Language is another tool that brings a diverse group together. I love languages and speak four of them, Arabic, French, English, and Spanish. One of our branch members is French, and every time I see him at our luncheons, we welcome each other and chat for a couple of minutes in French. Couldn’t we speak in English? Of course we can, but I know that he enjoys speaking his native tongue with others, and for me, it gives me a chance to refresh my French. I attended a French school from elementary school through high school, but miss speaking French since I don’t have the opportunity to do so on a regular basis. At my work, I have a Japanese colleague, whose name is Ayako. When I see her in the morning, I say: “Good morning Ayako-San”, and she replies, “good morning Ziad-San”. We both bow to each other and I know she enjoys the gesture and we both smile. I have never been to Japan, but I know that the Japanese appreciate traditional salutations, especially one who recently moved to the US from Japan. My point is that diversity offers ways that bring us together rather than further apart, and we should embrace it and learn to appreciate each other’s backgrounds.
This month will be the beginning of a fully digital newsletter for our branch. We hope that you will enjoy it, and we would like to hear from you with any feedback pr suggestions. Josh Nelson and Mike Hoolihan have been instrumental in achieving this new beginning as they have worked tirelessly for many months on the improvements. We know that we are moving away from an award-winning newsletter that the branch members have enjoyed for years. But we hope that the new newsletter format, with all what technology allows us to do, will make it an equally if not better newsletter.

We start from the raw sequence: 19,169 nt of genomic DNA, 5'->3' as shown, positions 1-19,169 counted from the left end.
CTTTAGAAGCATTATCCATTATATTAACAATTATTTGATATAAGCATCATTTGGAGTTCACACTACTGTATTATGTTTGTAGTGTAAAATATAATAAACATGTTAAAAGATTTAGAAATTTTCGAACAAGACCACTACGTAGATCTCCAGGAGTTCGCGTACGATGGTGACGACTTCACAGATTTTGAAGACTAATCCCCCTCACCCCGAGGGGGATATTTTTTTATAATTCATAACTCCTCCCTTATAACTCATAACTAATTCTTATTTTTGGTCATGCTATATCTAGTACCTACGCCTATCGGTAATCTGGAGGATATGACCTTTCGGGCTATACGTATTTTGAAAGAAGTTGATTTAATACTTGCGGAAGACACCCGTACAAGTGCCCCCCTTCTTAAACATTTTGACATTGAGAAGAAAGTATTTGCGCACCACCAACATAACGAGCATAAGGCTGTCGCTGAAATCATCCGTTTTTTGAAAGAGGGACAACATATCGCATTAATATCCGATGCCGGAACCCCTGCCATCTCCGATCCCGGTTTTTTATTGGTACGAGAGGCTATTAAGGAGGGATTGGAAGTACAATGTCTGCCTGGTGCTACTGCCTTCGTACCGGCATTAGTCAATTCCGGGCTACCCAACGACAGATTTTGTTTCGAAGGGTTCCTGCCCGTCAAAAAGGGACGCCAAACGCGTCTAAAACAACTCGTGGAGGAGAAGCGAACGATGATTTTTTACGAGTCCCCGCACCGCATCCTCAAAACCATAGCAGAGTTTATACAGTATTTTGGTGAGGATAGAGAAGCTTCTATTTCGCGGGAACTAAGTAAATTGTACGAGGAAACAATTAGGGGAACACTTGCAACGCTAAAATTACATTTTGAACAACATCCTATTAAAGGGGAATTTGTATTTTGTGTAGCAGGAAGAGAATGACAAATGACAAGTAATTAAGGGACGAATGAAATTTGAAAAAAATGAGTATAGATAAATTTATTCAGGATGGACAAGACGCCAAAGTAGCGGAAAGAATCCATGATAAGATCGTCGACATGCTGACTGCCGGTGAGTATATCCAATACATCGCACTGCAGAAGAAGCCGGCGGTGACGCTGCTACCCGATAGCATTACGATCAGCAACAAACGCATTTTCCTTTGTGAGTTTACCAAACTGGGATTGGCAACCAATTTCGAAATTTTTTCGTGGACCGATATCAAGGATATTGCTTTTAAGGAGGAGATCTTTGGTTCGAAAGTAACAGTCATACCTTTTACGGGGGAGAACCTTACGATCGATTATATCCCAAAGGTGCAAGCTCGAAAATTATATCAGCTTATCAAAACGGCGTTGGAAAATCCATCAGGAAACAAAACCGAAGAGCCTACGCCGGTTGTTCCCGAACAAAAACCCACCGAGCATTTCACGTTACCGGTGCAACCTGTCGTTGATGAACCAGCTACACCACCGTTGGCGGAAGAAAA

I was invited to participate this month in a panel of speakers as part of the Professional Development Conference of the Society of Women Engineers (SWE). The conference well done and it was inspiring to see so many bright women engineers working together to improve their careers. Jeannette Lindemann is the current President of SWE and the Chair of our Government Affairs Committee and she is to be commended for a great conference.
Last month, I wrote about being prepared for disasters, and since May is California Disaster Preparedness month, I hope that you will take some of my recommendations into consideration and take the time to prepare your family, friends, and colleagues for disasters. This month’s event is our May joint luncheon with the APWA Southern California Chapter, where this month’s topic is “Emergency Response by Public Works Following a Disaster”, learning from the latest earthquakes in Japan, New Zealand, and Chili. We hope that you will join us in Lakewood as APWA is hosting the luncheon this year.
Finally, with our digital newsletter, we have more opportunities to post your stories, photos and topics of general interest to share with our members. As always, we would appreciate receiving any contributions from you.